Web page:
Laurel Wamsley Laurel Wamsley is a reporter for NPR's News Desk. She reports breaking news for NPR's digital coverage, newscasts, and news magazines, as well as occasional features.
Laurel Wamsley at NPR headquarters in Washington, D.C., November 7, 2018. (photo by Allison Shelley)
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Laurel Wamsley

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Laurel Wamsley at NPR headquarters in Washington, D.C., November 7, 2018. (photo by Allison Shelley)
Allison Shelley/NPR

Laurel Wamsley

Reporter

Laurel Wamsley is a reporter for NPR's News Desk. She reports breaking news for NPR's digital coverage, newscasts, and news magazines, as well as occasional features. She was also the lead reporter for NPR's coverage of the 2019 Women's World Cup in France.

Wamsley got her start at NPR as an intern for Weekend Edition Saturday in January 2007 and stayed on as a production assistant for NPR's flagship news programs, before joining the Washington Desk for the 2008 election.

She then left NPR, doing freelance writing and editing in Austin, Texas, and then working in various marketing roles for technology companies in Austin and Chicago.

In November 2015, Wamsley returned to NPR as an associate producer for the National Desk, where she covered stories including Hurricane Matthew in coastal Georgia. She became a Newsdesk reporter in March 2017, and has since covered subjects including climate change, possibilities for social networks beyond Facebook, the sex lives of Neanderthals, and joke theft.

In 2010, Wamsley was a Journalism and Women Symposium Fellow and participated in the German-American Fulbright Commission's Berlin Capital Program, and was a 2016 Voqal Foundation Fellow. She will spend two months reporting from Germany as a 2019 Arthur F. Burns Fellow, a program of the International Center for Journalists.

Wamsley earned a B.A. with highest honors from the University of North Carolina at Chapel Hill, where she was a Morehead-Cain Scholar. Wamsley holds a master's degree from Ohio University, where she was a Public Media Fellow and worked at NPR Member station WOUB. A native of Athens, Ohio, she now lives and bikes in Washington, DC.

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Life Kit: Tips To Strengthen Your Digital Privacy

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Washington State Department of Agriculture entomologists used radio trackers to find a nest of invasive Asian giant hornets in the cavity of a tree. The state now plans to destroy the nest. Karla Salp/Washington State Department of Agriculture hide caption

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Karla Salp/Washington State Department of Agriculture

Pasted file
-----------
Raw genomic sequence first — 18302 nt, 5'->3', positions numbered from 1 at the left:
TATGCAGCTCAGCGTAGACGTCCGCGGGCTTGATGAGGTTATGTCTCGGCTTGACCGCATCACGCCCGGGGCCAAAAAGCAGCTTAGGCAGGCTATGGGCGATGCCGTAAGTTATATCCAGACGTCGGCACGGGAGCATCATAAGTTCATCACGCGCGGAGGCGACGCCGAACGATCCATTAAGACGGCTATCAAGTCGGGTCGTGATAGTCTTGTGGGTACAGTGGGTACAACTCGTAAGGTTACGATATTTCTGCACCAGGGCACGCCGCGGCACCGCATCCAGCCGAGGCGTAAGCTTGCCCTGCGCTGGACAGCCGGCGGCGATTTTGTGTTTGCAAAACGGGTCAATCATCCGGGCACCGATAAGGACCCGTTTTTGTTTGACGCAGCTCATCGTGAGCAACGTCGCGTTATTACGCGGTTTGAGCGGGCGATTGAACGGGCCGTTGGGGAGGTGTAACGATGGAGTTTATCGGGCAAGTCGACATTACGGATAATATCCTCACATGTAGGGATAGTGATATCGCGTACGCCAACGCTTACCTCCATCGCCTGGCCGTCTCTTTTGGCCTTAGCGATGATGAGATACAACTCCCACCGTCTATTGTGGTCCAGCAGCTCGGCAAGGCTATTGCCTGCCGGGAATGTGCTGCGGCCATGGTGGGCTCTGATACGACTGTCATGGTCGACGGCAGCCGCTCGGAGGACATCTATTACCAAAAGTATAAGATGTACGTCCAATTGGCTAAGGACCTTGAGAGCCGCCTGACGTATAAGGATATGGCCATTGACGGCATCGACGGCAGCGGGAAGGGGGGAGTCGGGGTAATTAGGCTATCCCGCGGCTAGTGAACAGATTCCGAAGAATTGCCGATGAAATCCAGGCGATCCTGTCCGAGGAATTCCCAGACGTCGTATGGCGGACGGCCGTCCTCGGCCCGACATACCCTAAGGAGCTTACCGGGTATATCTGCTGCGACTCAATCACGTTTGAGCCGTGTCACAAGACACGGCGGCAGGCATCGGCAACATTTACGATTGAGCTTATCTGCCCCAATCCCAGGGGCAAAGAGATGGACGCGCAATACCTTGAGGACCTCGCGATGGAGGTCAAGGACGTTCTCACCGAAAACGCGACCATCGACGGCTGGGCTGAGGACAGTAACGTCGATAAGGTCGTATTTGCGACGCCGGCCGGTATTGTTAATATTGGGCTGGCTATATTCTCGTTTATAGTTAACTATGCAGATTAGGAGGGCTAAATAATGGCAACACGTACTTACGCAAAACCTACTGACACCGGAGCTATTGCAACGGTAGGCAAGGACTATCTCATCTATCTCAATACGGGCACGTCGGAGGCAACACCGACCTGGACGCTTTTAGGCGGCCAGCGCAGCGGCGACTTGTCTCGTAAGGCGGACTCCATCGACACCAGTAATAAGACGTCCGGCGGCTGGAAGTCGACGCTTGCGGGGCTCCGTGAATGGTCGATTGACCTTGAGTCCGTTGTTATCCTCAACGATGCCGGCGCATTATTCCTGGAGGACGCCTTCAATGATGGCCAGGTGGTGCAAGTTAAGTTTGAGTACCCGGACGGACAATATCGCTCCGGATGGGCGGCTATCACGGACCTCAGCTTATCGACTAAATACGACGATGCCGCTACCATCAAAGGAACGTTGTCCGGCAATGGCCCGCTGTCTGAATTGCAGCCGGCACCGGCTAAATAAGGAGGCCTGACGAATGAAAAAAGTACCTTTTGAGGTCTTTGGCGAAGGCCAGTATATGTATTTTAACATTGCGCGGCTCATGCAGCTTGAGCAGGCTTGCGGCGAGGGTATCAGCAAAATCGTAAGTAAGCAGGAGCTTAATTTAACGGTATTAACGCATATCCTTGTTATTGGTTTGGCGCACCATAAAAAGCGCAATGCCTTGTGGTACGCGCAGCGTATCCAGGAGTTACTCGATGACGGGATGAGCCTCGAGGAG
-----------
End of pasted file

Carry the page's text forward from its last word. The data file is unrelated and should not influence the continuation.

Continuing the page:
A health worker injects a woman during clinical trials for a COVID-19 vaccine last month in Hollywood, Fla. Eva Marie Uzcategui/Bloomberg via Getty Images hide caption

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Eva Marie Uzcategui/Bloomberg via Getty Images

National Transportation Safety Board member Jennifer Homendy (right) walks with other NTSB officials past a makeshift memorial for victims of the Conception boat fire in September 2019 in Santa Barbara, Calif. Mario Tama/Getty Images hide caption

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Mario Tama/Getty Images

A photo taken in July shows what's left of the Jeffrey asbestos mine in Asbestos, Quebec. The town has voted to change its name to Val-des-Sources. Eric Thomas/AFP via Getty Images hide caption

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Eric Thomas/AFP via Getty Images

The U.S.-Canada border at Pittsburg, N.H., in 2017. The U.S. borders with Canada and Mexico will stay closed to nonessential travel through Nov. 21. Don Emmert/AFP via Getty Images hide caption

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Don Emmert/AFP via Getty Images

Bernard Cohen in a 1970s campaign poster when he ran for the Virginia House of Delegates. As a lawyer he successfully argued the Supreme Court case that established the legality of interracial marriage. He died this week at age 86. Cohen family hide caption

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Cohen family

A new study has found that home sale prices and volume appear to be declining in Florida coastal areas at vulnerable-to-rising sea levels compared to coastal areas with less risk. Here, the balcony view from a luxury condo in Sunny Isles Beach, Fla., in 2017. Rhona Wise/AFP via Getty Images hide caption

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Rhona Wise/AFP via Getty Images

Wells Fargo has fired more than 100 employees whom it says personally defrauded a pandemic relief program from the Small Business Administration. Scott Olson/Getty Images hide caption

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Scott Olson/Getty Images

Mark and Patricia McCloskey leave a court hearing Wednesday in St. Louis. The McCloskeys pleaded not guilty to unlawful use of a weapon and tampering with evidence. Jeff Roberson/AP hide caption

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Jeff Roberson/AP

A judge has blocked an emergency order issued last week by Democratic Gov. Tony Evers' administration that caps the capacity of bars and other indoor establishments. Wisconsin Department of Health Services/AP hide caption

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Wisconsin Department of Health Services/AP

The phase 3 trial of Johnson & Johnson's COVID-19 vaccine candidate has been paused as the company investigates what it says is a study participant's "unexplained illness." Cheryl Gerber/AP hide caption

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Cheryl Gerber/AP
Jackie Ferrentino for NPR

Your Technology Is Tracking You. Take These Steps For Better Online Privacy

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